An Honest Morality

Another bit of thinking from what passes for a mind in this sack of meat and chemicals. 😀  It follows a line of reasoning I’ve been picking at for a while, which starts from the assumption that reality, as we experience it, is a construct of our nervous systems and associated senses which translates it’s chaos and terrifying glory into something we can comprehend. The first filter is the point of contact; our senses. We can only hear a limited range of sounds, and see a limited range of the electromagnetic spectrum, so our view of reality is already restricted. This data is then filtered through our unconscious minds and edited according to a whole slew of psychological factors which we were either born with (animal fight or flight instinct, territoriality)  or had imprinted on us during our childhood (Basic morals and ethics, social conditioning). Finally, the language we use comes into play when we want to communicate our experience to others and they want to communicate theirs to us. We have to organise our thinking according to the rules (overt and unwritten) of that language. What we end up with is a picture of reality that is more revealing of ourselves than it is of real Reality.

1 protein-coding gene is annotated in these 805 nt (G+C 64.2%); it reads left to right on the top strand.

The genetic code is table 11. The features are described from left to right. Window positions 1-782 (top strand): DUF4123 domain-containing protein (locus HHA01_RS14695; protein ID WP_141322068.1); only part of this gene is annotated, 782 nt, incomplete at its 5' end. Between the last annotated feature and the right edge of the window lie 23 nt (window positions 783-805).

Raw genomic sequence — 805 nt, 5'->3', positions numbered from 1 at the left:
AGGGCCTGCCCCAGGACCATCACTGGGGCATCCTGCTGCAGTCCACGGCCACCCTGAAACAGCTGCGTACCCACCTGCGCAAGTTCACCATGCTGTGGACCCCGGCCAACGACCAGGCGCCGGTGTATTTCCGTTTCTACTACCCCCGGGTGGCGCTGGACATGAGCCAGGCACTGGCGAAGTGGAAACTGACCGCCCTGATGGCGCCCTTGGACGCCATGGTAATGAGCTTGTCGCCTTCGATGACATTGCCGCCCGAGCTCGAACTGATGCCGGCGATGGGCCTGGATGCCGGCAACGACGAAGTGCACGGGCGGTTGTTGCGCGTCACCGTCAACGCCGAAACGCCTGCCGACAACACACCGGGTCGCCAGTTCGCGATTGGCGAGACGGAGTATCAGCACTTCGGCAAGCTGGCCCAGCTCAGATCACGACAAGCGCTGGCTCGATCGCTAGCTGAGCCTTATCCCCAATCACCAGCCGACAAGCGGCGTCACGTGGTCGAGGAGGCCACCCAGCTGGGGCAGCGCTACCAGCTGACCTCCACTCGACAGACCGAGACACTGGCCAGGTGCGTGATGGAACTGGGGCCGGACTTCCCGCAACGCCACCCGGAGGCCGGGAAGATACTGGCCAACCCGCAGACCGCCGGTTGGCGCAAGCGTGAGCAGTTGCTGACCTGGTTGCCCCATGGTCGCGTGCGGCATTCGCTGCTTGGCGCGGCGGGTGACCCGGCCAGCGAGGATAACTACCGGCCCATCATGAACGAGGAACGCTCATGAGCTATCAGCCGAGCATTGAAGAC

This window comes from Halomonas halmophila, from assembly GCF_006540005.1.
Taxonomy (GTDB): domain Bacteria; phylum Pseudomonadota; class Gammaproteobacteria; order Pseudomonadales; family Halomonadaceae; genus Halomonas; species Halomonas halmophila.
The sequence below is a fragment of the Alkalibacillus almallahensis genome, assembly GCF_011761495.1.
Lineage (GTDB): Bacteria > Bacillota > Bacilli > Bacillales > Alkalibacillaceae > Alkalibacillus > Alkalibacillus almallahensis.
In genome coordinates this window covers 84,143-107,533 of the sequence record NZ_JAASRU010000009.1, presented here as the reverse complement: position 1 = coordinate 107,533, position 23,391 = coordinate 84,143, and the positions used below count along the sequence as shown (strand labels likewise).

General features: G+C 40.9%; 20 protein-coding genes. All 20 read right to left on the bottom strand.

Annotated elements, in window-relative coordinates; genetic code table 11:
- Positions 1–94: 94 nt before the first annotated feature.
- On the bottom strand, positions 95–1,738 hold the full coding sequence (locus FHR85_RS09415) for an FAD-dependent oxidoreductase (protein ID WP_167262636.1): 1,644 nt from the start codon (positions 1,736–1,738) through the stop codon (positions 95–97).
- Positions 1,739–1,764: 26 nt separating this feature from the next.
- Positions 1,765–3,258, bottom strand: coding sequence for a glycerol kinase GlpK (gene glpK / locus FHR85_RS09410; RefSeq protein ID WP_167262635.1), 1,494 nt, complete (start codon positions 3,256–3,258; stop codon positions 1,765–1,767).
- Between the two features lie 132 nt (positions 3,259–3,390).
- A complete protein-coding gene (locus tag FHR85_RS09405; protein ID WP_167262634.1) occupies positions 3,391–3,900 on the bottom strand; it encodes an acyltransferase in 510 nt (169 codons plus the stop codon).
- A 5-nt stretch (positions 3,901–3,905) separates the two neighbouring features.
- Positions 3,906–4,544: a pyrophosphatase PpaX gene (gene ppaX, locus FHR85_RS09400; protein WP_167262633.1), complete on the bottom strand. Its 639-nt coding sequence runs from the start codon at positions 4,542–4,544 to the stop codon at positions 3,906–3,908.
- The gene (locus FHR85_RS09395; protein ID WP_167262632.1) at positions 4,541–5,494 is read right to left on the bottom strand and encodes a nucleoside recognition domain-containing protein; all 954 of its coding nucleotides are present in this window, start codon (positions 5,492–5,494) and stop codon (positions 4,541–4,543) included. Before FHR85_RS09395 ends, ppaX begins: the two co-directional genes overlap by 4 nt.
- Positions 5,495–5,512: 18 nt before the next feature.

So, this piece starts from the assumption that “Perception = Reality”, of which the inverse is not necessarily true,  and forms the basis of an honest personal morality. We’ve no way of knowing unless we can experience it directly, without using our nervous systems and all the baggage they come with and forms the basis of an honest personal morality.
I have added and edited for clarity and to improve the flow, jotted as this was in short spurts between editing images of scary children’s nightlights it was rather disjointed, more like lecture notes than anything publishable. This is the first piece that I’ve done this for on any great scale, and I will inform you if I do it again to such a degree. Onwards!

 An Honest Morality

Perception = Reality